EP2537526A1 - Method and compound for the treatment of valvular stenosis - Google Patents

Method and compound for the treatment of valvular stenosis Download PDF

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EP2537526A1
EP2537526A1 EP12167547A EP12167547A EP2537526A1 EP 2537526 A1 EP2537526 A1 EP 2537526A1 EP 12167547 A EP12167547 A EP 12167547A EP 12167547 A EP12167547 A EP 12167547A EP 2537526 A1 EP2537526 A1 EP 2537526A1
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leu
peptide
glu
lys
amino acid
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French (fr)
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Jean-Claude Tardif
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Institut de Cardiologie de Montreal
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Institut de Cardiologie de Montreal
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    • AHUMAN NECESSITIES
    • A61MEDICAL OR VETERINARY SCIENCE; HYGIENE
    • A61KPREPARATIONS FOR MEDICAL, DENTAL, OR TOILET PURPOSES
    • A61K31/00Medicinal preparations containing organic active ingredients
    • AHUMAN NECESSITIES
    • A61MEDICAL OR VETERINARY SCIENCE; HYGIENE
    • A61KPREPARATIONS FOR MEDICAL, DENTAL, OR TOILET PURPOSES
    • A61K31/00Medicinal preparations containing organic active ingredients
    • A61K31/66Phosphorus compounds
    • A61K31/683Diesters of a phosphorus acid with two hydroxy compounds, e.g. phosphatidylinositols
    • AHUMAN NECESSITIES
    • A61MEDICAL OR VETERINARY SCIENCE; HYGIENE
    • A61KPREPARATIONS FOR MEDICAL, DENTAL, OR TOILET PURPOSES
    • A61K31/00Medicinal preparations containing organic active ingredients
    • A61K31/66Phosphorus compounds
    • A61K31/683Diesters of a phosphorus acid with two hydroxy compounds, e.g. phosphatidylinositols
    • A61K31/688Diesters of a phosphorus acid with two hydroxy compounds, e.g. phosphatidylinositols both hydroxy compounds having nitrogen atoms, e.g. sphingomyelins
    • AHUMAN NECESSITIES
    • A61MEDICAL OR VETERINARY SCIENCE; HYGIENE
    • A61KPREPARATIONS FOR MEDICAL, DENTAL, OR TOILET PURPOSES
    • A61K38/00Medicinal preparations containing peptides
    • A61K38/16Peptides having more than 20 amino acids; Gastrins; Somatostatins; Melanotropins; Derivatives thereof
    • A61K38/17Peptides having more than 20 amino acids; Gastrins; Somatostatins; Melanotropins; Derivatives thereof from animals; from humans
    • A61K38/1703Peptides having more than 20 amino acids; Gastrins; Somatostatins; Melanotropins; Derivatives thereof from animals; from humans from vertebrates
    • A61K38/1709Peptides having more than 20 amino acids; Gastrins; Somatostatins; Melanotropins; Derivatives thereof from animals; from humans from vertebrates from mammals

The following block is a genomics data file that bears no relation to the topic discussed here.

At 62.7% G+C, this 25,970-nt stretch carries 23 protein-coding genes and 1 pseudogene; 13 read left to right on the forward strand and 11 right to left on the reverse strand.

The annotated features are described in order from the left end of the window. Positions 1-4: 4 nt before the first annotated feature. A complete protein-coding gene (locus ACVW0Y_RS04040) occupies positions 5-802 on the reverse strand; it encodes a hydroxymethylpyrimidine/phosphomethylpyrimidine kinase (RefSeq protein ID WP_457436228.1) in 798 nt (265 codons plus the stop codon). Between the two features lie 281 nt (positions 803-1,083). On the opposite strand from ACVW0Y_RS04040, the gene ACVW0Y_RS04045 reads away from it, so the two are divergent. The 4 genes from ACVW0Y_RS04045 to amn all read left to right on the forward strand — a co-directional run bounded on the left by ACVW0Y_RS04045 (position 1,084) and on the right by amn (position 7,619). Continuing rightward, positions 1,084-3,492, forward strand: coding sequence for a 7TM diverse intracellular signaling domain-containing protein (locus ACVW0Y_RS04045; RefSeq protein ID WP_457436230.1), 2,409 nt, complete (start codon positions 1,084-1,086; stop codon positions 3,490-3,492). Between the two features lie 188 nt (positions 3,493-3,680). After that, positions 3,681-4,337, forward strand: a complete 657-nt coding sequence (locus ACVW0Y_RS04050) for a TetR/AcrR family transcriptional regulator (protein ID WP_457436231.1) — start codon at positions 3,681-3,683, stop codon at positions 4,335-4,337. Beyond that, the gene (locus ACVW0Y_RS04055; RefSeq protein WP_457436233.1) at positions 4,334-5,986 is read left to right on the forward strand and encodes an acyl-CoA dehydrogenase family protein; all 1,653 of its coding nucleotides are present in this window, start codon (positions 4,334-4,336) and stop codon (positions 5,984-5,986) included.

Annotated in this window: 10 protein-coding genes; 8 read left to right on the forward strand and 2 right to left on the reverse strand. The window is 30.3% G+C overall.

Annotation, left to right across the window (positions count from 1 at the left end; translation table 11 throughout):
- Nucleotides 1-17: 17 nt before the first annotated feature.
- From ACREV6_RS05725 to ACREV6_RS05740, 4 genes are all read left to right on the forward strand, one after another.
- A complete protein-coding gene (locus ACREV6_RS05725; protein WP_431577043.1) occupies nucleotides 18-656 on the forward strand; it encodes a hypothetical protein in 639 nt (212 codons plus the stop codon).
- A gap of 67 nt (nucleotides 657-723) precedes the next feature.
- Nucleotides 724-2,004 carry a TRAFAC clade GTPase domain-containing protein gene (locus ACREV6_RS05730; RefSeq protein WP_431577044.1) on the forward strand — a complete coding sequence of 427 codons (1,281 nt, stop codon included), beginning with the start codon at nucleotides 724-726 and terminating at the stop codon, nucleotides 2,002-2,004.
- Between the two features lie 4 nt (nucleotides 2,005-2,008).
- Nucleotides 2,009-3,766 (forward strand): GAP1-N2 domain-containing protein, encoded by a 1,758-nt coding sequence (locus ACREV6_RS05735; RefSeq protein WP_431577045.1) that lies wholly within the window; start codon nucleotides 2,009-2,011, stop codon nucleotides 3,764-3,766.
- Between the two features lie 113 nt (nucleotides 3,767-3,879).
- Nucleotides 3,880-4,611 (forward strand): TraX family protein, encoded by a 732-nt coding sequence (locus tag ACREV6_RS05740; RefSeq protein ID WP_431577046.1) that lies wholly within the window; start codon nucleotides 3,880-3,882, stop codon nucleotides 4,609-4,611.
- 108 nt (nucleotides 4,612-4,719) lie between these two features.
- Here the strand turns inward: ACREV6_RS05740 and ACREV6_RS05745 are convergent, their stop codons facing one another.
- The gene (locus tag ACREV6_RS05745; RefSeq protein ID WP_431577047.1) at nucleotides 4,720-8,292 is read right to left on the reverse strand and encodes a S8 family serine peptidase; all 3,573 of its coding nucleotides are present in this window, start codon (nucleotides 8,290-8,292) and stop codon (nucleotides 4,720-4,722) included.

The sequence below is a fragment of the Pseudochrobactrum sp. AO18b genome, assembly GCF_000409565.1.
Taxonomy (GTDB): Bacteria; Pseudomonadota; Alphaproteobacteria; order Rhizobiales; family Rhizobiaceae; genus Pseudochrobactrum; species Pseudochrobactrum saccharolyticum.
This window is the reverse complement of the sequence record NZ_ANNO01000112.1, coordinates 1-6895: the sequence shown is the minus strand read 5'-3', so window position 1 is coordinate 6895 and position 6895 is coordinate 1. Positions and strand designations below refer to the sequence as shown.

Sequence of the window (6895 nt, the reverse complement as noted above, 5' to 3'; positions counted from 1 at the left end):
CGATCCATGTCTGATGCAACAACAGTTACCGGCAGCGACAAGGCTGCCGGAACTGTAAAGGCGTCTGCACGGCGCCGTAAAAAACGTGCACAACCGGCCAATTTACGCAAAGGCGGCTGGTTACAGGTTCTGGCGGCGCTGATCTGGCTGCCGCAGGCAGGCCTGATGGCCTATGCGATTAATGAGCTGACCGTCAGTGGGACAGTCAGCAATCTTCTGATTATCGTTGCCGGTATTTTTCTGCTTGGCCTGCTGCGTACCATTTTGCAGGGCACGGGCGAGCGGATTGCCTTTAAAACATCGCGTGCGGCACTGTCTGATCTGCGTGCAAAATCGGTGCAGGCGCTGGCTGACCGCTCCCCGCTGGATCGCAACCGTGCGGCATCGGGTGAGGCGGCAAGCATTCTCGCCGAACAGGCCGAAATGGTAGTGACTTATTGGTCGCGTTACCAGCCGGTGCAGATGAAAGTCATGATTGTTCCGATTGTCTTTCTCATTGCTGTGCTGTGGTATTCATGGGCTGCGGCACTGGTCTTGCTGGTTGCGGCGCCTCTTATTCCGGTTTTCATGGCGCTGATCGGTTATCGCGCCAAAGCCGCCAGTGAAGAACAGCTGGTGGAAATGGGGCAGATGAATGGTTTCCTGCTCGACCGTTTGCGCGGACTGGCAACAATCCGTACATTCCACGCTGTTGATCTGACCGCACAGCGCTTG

Abstract

A method for treating valvular stenosis. The method involves the administration of a therapeutically effective amount of a reverse lipid (in particular cholesterol) transport agonist to a mammal. Most preferred is an Apolipoprotein A-1 mimetic peptide/phospholipid complex, the peptide of which is defined by the amino acid sequence of SEQ ID NO 1.

Description

  • This application claims priority from US Provisional Patent Applications Serial Number 60/809,850 filed June 1, 2006 , the disclosure of which is hereby incorporated by reference in its entirety.
  • FIELD OF THE INVENTION
  • The present invention relates to the general field of medical methods and compounds and is particularly concerned with a method and compound for the treatment of valvular disease.
  • BACKGROUND OF THE INVENTION
  • The function of the heart is to supply the energy required for the circulation of blood in the cardiovascular system. Blood flow through all organs is passive and occurs only because arterial pressure is kept higher than venous pressure by the pumping action of the heart. The right heart pump provides the energy necessary to move blood through the pulmonary vessels and the left heart pump provides the energy that causes flow through the systemic organs.
  • Venous blood returns from the systemic organs to the right atrium via the superior and inferior venae cavae. It passes through the tricuspid valve into the right ventricle and from there is pumped through the pulmonic valve into the pulmonary circulation via the pulmonary arteries. Oxygenated pulmonary venous blood flows in pulmonary veins to the left atrium and passes through the mitral valve into the left ventricle. From there, it is pumped through the aortic valve into the aorta to be distributed to the systemic organs.